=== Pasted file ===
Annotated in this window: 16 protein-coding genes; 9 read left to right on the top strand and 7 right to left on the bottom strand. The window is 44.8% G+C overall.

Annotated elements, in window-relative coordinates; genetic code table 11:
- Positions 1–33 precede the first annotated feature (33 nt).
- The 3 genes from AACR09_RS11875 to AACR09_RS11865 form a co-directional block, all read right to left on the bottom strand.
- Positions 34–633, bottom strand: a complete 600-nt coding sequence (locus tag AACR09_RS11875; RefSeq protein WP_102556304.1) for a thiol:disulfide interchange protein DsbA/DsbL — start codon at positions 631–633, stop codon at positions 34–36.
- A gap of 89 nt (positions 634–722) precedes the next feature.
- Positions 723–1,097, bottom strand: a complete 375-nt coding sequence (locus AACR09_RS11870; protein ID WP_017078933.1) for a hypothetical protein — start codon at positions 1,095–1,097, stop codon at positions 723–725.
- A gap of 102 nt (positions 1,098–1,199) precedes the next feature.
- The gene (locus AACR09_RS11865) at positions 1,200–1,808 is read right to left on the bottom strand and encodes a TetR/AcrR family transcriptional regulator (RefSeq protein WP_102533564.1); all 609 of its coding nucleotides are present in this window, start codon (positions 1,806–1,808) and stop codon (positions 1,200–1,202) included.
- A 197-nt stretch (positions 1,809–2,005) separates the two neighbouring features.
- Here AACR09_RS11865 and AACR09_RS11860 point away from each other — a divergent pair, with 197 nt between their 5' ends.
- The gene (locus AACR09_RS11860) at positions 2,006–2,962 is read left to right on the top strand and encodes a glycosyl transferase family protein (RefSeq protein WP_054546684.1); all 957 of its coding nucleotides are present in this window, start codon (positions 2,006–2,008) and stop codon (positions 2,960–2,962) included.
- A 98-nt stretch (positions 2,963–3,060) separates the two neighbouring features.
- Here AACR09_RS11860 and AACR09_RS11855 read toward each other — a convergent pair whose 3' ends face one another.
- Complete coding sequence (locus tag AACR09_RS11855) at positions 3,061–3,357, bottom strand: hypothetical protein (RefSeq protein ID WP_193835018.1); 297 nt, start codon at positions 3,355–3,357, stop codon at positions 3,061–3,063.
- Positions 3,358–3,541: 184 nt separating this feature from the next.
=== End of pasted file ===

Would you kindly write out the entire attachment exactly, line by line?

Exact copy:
Annotated in this window: 16 protein-coding genes; 9 read left to right on the top strand and 7 right to left on the bottom strand. The window is 44.8% G+C overall.

Annotated elements, in window-relative coordinates; genetic code table 11:
- Positions 1–33 precede the first annotated feature (33 nt).
- The 3 genes from AACR09_RS11875 to AACR09_RS11865 form a co-directional block, all read right to left on the bottom strand.
- Positions 34–633, bottom strand: a complete 600-nt coding sequence (locus tag AACR09_RS11875; RefSeq protein WP_102556304.1) for a thiol:disulfide interchange protein DsbA/DsbL — start codon at positions 631–633, stop codon at positions 34–36.
- A gap of 89 nt (positions 634–722) precedes the next feature.
- Positions 723–1,097, bottom strand: a complete 375-nt coding sequence (locus AACR09_RS11870; protein ID WP_017078933.1) for a hypothetical protein — start codon at positions 1,095–1,097, stop codon at positions 723–725.
- A gap of 102 nt (positions 1,098–1,199) precedes the next feature.
- The gene (locus AACR09_RS11865) at positions 1,200–1,808 is read right to left on the bottom strand and encodes a TetR/AcrR family transcriptional regulator (RefSeq protein WP_102533564.1); all 609 of its coding nucleotides are present in this window, start codon (positions 1,806–1,808) and stop codon (positions 1,200–1,202) included.
- A 197-nt stretch (positions 1,809–2,005) separates the two neighbouring features.
- Here AACR09_RS11865 and AACR09_RS11860 point away from each other — a divergent pair, with 197 nt between their 5' ends.
- The gene (locus AACR09_RS11860) at positions 2,006–2,962 is read left to right on the top strand and encodes a glycosyl transferase family protein (RefSeq protein WP_054546684.1); all 957 of its coding nucleotides are present in this window, start codon (positions 2,006–2,008) and stop codon (positions 2,960–2,962) included.
- A 98-nt stretch (positions 2,963–3,060) separates the two neighbouring features.
- Here AACR09_RS11860 and AACR09_RS11855 read toward each other — a convergent pair whose 3' ends face one another.
- Complete coding sequence (locus tag AACR09_RS11855) at positions 3,061–3,357, bottom strand: hypothetical protein (RefSeq protein ID WP_193835018.1); 297 nt, start codon at positions 3,355–3,357, stop codon at positions 3,061–3,063.
- Positions 3,358–3,541: 184 nt separating this feature from the next.